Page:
placed inside the medullary canal and in the bed of the defect, whilst the
autograft can be inserted next for better containment.
The membrane must be closed to ensure that the graft material is contained
into the chamber. Adequate mechanical stability must be provided, usually
with plate fixation. The plate can be placed either under the membrane or
epiperiosteally in an effort to minimally disturb the periosteal blood supply
and to assure firm closure of the membrane under the plate.
Soft tissue coverage should be adequate and wound closure should be
performed without tension.
(a)A case of an infected non-union in a diabetic patient with previous
ORIF of a distal tibial fracture (AP radiograph shown).
(b) The plate is exposed over the medial malleolus with an associated
skin defect.
During the first stage of the Masquelet technique and after
thorough
debridement, the edges of the bone fragments are healthy with a
viable bleeding bed.
Adequate mechanical stability is provided using a temporary external fixator.
For optimum membrane induction and better stability of the construct, the cement
should be placed
(a) inside the canal (black arrow), and
(b) over the edges of the bone (black arrow) and should maintain the space of
reconstruction.
During the second stage, the membrane is incised with
caution.
An intra-operative picture from another case showing the
thickness of the membrane formed over the cement spacer
(black arrow).
(a) All non-vital tissues are removed prior to 2nd stage reconstruction, and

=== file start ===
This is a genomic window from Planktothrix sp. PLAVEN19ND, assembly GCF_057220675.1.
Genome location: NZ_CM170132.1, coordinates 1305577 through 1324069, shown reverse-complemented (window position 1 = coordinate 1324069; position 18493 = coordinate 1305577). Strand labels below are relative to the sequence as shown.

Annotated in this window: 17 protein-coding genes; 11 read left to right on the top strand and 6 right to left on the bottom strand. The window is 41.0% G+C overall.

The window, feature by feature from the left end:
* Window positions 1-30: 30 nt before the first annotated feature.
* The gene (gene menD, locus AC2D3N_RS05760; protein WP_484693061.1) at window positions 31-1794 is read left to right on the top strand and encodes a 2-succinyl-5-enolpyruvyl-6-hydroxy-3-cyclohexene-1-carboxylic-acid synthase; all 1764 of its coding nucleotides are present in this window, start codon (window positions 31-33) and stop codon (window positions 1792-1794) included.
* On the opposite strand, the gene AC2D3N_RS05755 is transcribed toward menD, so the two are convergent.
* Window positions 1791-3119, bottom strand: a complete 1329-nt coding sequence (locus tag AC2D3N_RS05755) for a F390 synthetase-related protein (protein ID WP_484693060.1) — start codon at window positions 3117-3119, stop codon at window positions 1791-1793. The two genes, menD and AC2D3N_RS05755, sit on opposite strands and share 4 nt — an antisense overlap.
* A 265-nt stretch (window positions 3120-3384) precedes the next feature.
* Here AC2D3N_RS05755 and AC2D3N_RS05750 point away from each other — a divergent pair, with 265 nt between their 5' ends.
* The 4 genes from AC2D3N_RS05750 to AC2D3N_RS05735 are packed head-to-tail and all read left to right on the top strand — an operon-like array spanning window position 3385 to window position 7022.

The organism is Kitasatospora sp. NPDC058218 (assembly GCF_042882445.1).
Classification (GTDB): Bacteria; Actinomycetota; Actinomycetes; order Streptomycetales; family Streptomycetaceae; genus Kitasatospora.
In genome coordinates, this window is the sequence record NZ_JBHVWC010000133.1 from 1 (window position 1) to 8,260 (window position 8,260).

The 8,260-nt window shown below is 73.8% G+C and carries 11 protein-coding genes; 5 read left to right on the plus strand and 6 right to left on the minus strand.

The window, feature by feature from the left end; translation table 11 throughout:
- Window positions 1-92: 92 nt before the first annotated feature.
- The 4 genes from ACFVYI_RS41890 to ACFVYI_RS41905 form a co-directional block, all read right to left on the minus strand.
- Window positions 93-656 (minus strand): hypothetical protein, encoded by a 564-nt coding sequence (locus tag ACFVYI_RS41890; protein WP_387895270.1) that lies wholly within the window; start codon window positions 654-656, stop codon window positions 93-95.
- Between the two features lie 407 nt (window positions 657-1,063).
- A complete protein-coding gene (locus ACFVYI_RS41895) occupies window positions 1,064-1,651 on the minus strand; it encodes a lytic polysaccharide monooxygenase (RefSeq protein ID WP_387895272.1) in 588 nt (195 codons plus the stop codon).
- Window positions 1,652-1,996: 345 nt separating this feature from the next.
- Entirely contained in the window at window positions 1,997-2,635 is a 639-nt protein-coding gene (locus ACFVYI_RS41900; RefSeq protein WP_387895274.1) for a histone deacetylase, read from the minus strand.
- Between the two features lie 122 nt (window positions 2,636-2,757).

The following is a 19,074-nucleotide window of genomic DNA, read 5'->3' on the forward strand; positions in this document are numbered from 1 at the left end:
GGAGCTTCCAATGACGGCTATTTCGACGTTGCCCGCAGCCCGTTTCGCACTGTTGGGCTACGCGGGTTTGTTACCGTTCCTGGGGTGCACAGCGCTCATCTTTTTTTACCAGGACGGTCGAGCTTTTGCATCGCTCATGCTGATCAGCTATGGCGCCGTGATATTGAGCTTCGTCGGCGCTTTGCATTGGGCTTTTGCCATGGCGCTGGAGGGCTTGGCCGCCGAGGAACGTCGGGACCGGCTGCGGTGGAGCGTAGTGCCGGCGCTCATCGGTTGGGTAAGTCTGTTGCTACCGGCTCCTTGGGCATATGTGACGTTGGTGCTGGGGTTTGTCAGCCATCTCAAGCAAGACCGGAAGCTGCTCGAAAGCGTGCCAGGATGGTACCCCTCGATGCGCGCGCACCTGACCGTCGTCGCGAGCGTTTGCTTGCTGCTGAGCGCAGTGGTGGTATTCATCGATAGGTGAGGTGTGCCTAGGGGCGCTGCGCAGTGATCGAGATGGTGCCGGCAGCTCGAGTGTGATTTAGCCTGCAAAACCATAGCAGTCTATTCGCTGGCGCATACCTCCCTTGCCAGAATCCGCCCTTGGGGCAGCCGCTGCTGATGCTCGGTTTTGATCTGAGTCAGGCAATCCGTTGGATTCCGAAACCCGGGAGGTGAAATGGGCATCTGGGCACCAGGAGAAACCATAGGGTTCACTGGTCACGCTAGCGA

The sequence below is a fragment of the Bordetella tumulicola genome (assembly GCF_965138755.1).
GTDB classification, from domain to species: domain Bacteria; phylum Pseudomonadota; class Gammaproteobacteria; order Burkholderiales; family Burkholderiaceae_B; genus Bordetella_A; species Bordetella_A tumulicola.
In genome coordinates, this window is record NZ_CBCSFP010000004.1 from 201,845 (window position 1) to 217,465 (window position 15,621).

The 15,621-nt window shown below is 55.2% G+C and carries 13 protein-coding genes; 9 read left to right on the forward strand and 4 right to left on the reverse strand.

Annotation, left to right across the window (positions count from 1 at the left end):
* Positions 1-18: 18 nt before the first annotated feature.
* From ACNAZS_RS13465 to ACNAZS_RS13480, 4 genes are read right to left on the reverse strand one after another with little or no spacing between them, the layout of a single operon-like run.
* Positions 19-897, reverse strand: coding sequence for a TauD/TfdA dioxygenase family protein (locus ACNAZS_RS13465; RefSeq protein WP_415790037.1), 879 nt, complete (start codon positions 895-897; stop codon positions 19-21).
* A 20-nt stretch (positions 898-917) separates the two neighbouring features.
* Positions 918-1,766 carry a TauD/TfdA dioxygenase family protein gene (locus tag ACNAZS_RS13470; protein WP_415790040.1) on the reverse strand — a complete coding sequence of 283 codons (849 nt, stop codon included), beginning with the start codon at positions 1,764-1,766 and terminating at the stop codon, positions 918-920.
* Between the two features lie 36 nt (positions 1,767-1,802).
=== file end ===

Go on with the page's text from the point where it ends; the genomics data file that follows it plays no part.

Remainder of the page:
(b) adequate volume of bone graft is obtained to fill the defect
black arrow: cancellous autograft mixed with allograft,
dotted arrow: bone substitute,
red arrow: BMP-7,
white arrow: bone marrow aspirate.
(a) The membrane is closed to ensure that bone graft is contained into the
chamber, and
(b) adequate mechanical stability is provided with plate fixation; which in this
case is placed epiperiosteally
Masquelet technique for management of large bone defects.

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Masquelet technique for management of large bone defects.

  • 1. MASQUELET TECHNIQUE Dr. Rithvic Kevin M.S. Orthopaedic surgery.
  • 2. Introduction • Bone defects may result from a variety of causes. They may be due to trauma, bone infection, congenital defects or extensive excision of malignant tumours. Management of bone defects is very challenging. Small size defects can be easily managed by non-vascularized cancellous bonegrafting. The critical size for non-vascularized bone- grafting is 6.0 - 7.0 cm. • Larger defects require other options. Surgical options available for managing large defects are; vascularized bone-grafts, bone transport, non-vascularized grafts, allografts and fibular pro-tibia grafting. • Vascularized bonegrafting is technically demanding and require micro vascular surgical skills. The technique is reliable but the donor sites are limited . The advantage is that the bone can be transferred together with soft tissue to cover local soft tissue defect.
  • 3. • Bone transport is a well established technique for the management of very large bone defects. The procedure has a very high complication rate: up to 80%. Allografts complication rate is also high; may reach 50% . • The Ilizarov technique is the one commonly used to address intermediate and large bone defects. The technique is very demanding and patient’s cooperation is critical. • There is no single current technique that is reliably successful in the management of large bone defects. • The Masquelet technique does offer an alternative and a viable management strategy for large bone defects. The technique was developed in 1986 to address defects larger than 15cm. It was later established that it can successfully address bone defects as large as 25cm. It can be safely used in irradiated or infected areas provided the membrane is formed around the defect to protect and vascularize the bone graft. •